Through portrait painting, this exhibition demonstrates the particular and innovative character of Italian art. The core of the show is formed by works from the collection of the Bologna National Picture Gallery (Pinacoteca Nazionale di Bologna), together with paintings from other museums in the city. The portrait genre allows us to trace the development of painting skills through several generations of artists.
Māra Lāce, director of the Latvian National Museum of Art (LNMA), points out that this project is significant in several aspects. First, Riga has never seen such artistic material. Although there are some works by Italian masters in the LNMA's collection, an exhibition of such a compilation of artworks from the 16th – 18th centuries is a fantastic opportunity for the Latvian audience. Second, this exhibition is taking place during Latvia's Presidency of the EU Council, providing an occasion to speak about the political trio principle in which Italy is joined by Latvia and Luxembourg.
“This is not only the first time that these paintings are on show in Riga. It is also one of the first times that we have seen an exhibition consisting only of portraits from Bologna,” says the curator of the exhibition, Luigi Ficacci, who is the director of the Bologna National Picture Gallery.
He explains that art from this era is characterised by the artist having unprecedented freedom to analyse the person portrayed and search for new psychological and formal content. Professor Ficacci also mentions the collection of Flemish and Dutch art at the “Riga Bourse” Art Museum. This allows visitors to find differences and similarities in the painting of Southern and Northern Europe and to recognise that there is a geography of poetical meanings that is very different from the geography of military, political and economic interests in the Baroque age.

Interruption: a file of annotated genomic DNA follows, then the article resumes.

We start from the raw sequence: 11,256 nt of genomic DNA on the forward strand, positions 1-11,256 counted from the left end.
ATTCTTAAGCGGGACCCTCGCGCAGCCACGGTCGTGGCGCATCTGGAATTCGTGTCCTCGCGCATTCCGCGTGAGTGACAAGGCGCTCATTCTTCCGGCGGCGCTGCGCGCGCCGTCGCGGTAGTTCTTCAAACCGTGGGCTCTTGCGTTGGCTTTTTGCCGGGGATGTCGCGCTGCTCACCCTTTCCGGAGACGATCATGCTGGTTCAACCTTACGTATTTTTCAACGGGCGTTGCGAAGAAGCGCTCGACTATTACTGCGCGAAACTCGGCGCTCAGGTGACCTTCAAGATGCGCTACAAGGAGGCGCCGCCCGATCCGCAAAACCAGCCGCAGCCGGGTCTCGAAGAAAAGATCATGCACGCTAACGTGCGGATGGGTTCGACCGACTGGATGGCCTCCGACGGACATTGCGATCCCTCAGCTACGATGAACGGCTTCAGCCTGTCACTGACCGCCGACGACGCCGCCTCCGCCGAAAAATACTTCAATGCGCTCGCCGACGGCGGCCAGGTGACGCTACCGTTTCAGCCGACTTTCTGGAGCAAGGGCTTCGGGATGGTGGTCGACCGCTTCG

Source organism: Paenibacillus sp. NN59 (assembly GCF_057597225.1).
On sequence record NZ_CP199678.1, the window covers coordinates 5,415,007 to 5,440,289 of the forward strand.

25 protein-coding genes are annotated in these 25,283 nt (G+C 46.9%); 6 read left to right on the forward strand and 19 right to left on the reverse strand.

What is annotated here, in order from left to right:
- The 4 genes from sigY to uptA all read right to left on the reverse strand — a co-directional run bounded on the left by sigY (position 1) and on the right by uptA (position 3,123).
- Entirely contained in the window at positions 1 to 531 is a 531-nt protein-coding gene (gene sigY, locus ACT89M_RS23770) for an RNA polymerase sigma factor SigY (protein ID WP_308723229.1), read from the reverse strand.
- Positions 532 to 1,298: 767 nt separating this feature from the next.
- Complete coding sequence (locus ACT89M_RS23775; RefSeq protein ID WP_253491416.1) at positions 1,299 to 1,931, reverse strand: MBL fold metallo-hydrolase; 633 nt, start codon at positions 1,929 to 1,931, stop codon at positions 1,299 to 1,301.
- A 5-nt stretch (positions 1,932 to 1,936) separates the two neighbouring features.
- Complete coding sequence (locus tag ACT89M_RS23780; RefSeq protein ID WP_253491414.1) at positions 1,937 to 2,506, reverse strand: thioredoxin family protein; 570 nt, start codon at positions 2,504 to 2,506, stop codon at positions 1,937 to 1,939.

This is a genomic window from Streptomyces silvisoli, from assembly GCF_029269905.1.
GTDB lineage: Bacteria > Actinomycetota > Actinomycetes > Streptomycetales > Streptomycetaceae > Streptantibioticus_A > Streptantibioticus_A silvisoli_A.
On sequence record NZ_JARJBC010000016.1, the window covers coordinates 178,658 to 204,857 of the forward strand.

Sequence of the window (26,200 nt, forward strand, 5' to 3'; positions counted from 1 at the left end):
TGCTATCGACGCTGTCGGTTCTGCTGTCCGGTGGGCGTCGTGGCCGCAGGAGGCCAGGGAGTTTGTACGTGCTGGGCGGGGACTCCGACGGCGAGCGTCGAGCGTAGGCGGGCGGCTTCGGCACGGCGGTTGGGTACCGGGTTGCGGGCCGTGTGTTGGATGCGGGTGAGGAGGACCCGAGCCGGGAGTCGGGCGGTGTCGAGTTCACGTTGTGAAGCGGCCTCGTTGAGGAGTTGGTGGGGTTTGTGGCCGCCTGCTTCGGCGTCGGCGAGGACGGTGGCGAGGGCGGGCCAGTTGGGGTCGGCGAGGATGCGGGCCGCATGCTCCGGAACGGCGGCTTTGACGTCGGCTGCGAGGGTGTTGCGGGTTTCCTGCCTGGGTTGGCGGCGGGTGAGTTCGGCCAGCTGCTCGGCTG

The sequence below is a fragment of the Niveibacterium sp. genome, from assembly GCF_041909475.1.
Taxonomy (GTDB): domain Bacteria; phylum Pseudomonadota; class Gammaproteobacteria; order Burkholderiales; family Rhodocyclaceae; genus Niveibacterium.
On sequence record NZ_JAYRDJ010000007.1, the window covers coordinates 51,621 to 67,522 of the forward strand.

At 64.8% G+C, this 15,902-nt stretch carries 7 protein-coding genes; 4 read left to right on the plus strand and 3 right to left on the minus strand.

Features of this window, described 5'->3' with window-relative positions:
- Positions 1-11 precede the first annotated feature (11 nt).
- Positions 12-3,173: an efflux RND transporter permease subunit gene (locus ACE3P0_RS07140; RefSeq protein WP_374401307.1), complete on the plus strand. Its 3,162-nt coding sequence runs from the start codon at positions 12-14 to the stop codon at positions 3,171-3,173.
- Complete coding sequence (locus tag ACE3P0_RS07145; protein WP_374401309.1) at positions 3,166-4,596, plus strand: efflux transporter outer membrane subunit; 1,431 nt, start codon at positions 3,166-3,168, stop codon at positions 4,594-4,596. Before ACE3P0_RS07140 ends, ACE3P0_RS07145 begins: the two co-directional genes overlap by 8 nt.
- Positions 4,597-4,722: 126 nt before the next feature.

The director of the “Riga Bourse” Art Museum, Daiga Unpeniece, points out that the exhibition is very conceptual. It has been designed in the style of an old Italian museum with its typical patio containing trees and benches. Visitors have to pass through this to reach the art galleries where they are greeted by truly baroque works of art that compel them to look deeper into the personalities depicted. She adds that the Sinebrychoff Art Museum in Helsinki has already shown interest in this exhibition.
“This exhibition affirms the successful collaboration between Italy and Latvia. Thanks to the Ministry of Foreign Affairs of Latvia and the Embassy of Italy in Riga, the exhibition continues the cultural exchange between our countries and contributes to the movement of Italian history and art beyond its borders,” says Davide Sandrini, president of the StArt Company that is involved in organising the exhibition.
The exhibition features the works by many excellent Italian painters. Characteristic of every successive generation of Bolognese artists is the high quality of technique that developed alongside an individual painting style, as well as the ability to depict the inner world of the subject with subtlety. In every painting on show, it is possible to see those qualities that reach beyond time and that are also a precondition for the development of romantic and modern art. At the same time, every portrait is an outstanding artistic success and an unusual depiction of the personality using each subject’s individuality and the historical context.
The choice of Bologna is no coincidence because this city and Latvia have ancient historical ties. During his European tour in 1785, Peter, the Duke of Courland, fell in love with the city and as a memento of his visit he founded an art prize at the Bologna Academy of Art. The prestigious competition came to be known as the Concorso Curlandese and endured long after the Duchy of Courland had been forgotten. In Latvia this story was rediscovered only in the 20th century.